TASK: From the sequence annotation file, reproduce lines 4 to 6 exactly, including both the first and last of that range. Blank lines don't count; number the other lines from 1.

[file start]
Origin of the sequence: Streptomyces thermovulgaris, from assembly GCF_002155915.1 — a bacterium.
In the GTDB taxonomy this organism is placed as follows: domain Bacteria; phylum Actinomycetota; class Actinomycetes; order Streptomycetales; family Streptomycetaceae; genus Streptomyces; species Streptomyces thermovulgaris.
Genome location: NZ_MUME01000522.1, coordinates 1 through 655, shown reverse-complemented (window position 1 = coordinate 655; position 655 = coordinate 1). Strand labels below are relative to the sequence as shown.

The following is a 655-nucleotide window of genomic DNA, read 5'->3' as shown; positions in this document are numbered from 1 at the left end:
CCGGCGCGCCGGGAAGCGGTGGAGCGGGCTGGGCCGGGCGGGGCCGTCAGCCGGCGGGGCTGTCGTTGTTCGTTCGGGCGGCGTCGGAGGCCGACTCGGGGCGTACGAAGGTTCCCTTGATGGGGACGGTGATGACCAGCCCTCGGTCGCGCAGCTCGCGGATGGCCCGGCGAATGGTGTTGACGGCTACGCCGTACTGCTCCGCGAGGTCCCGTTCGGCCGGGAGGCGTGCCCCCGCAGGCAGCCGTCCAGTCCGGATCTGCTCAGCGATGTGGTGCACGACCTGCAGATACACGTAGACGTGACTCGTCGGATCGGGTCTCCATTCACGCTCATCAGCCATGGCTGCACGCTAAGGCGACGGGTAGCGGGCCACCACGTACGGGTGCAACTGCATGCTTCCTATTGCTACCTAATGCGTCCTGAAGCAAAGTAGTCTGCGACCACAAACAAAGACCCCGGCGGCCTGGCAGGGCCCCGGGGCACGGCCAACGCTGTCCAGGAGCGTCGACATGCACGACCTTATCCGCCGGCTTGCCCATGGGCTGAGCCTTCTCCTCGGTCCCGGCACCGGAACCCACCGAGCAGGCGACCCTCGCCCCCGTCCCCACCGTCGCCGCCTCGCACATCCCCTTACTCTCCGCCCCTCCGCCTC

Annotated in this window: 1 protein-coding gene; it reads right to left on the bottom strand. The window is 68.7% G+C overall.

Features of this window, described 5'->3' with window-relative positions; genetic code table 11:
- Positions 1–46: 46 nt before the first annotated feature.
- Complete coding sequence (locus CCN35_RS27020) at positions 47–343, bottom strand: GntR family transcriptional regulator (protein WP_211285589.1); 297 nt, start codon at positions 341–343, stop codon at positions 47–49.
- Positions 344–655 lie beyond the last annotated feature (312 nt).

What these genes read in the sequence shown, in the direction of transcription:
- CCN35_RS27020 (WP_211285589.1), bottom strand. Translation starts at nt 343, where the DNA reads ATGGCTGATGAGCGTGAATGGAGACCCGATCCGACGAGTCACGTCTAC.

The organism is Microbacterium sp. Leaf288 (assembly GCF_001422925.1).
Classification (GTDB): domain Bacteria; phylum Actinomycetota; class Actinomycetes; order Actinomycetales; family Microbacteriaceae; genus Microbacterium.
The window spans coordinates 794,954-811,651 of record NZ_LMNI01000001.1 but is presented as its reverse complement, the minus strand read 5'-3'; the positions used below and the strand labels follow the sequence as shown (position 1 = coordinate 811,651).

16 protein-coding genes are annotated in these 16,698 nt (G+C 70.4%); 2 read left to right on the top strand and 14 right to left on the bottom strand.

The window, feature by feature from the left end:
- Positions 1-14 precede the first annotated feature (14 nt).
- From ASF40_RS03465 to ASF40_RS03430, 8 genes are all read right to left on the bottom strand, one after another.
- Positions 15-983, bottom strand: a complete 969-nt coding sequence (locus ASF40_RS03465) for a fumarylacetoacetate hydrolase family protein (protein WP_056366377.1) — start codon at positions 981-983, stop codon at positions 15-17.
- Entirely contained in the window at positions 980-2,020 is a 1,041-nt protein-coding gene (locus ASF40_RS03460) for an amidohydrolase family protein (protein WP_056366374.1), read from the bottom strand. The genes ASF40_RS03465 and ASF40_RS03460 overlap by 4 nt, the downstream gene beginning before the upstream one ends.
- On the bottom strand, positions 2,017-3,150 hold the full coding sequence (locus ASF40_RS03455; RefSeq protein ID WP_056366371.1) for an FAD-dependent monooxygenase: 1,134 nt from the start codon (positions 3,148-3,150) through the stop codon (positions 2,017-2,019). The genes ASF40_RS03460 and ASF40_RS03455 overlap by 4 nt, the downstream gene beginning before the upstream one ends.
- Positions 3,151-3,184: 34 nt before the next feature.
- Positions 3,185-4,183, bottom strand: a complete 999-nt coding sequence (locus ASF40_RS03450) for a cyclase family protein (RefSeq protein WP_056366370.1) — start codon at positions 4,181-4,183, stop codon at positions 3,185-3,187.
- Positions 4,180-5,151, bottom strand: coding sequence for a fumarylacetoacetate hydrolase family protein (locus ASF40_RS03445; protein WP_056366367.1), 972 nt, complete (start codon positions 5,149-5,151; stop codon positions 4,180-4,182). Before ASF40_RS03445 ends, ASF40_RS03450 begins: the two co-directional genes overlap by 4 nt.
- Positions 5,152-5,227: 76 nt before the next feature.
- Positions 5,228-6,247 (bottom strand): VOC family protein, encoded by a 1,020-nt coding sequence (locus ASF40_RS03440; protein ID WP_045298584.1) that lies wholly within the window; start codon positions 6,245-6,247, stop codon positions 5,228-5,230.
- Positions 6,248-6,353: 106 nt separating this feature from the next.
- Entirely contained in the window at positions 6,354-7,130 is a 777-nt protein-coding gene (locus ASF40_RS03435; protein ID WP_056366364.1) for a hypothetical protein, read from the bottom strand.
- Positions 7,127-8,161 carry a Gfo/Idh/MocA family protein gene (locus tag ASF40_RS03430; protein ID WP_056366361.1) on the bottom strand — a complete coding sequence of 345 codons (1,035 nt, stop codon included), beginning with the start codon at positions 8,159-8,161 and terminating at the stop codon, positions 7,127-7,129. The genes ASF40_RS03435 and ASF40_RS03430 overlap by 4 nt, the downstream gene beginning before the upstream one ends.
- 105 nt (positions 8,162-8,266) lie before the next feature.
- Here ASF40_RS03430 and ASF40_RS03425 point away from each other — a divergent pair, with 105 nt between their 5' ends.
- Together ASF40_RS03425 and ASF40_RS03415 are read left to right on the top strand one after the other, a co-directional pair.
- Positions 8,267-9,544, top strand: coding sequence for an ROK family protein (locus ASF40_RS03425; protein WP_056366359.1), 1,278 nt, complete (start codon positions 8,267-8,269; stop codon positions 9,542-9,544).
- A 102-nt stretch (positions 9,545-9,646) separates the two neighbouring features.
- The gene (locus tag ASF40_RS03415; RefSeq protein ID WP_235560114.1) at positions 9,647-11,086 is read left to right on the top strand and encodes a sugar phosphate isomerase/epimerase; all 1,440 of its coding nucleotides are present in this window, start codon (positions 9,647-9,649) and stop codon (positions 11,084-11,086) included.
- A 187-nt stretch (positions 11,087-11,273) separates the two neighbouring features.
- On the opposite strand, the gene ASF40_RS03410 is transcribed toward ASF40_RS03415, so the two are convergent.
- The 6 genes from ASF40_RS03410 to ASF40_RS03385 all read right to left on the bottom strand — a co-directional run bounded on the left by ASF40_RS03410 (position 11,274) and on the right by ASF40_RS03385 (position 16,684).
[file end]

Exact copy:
The following is a 655-nucleotide window of genomic DNA, read 5'->3' as shown; positions in this document are numbered from 1 at the left end:
CCGGCGCGCCGGGAAGCGGTGGAGCGGGCTGGGCCGGGCGGGGCCGTCAGCCGGCGGGGCTGTCGTTGTTCGTTCGGGCGGCGTCGGAGGCCGACTCGGGGCGTACGAAGGTTCCCTTGATGGGGACGGTGATGACCAGCCCTCGGTCGCGCAGCTCGCGGATGGCCCGGCGAATGGTGTTGACGGCTACGCCGTACTGCTCCGCGAGGTCCCGTTCGGCCGGGAGGCGTGCCCCCGCAGGCAGCCGTCCAGTCCGGATCTGCTCAGCGATGTGGTGCACGACCTGCAGATACACGTAGACGTGACTCGTCGGATCGGGTCTCCATTCACGCTCATCAGCCATGGCTGCACGCTAAGGCGACGGGTAGCGGGCCACCACGTACGGGTGCAACTGCATGCTTCCTATTGCTACCTAATGCGTCCTGAAGCAAAGTAGTCTGCGACCACAAACAAAGACCCCGGCGGCCTGGCAGGGCCCCGGGGCACGGCCAACGCTGTCCAGGAGCGTCGACATGCACGACCTTATCCGCCGGCTTGCCCATGGGCTGAGCCTTCTCCTCGGTCCCGGCACCGGAACCCACCGAGCAGGCGACCCTCGCCCCCGTCCCCACCGTCGCCGCCTCGCACATCCCCTTACTCTCCGCCCCTCCGCCTC

Annotated in this window: 1 protein-coding gene; it reads right to left on the bottom strand. The window is 68.7% G+C overall.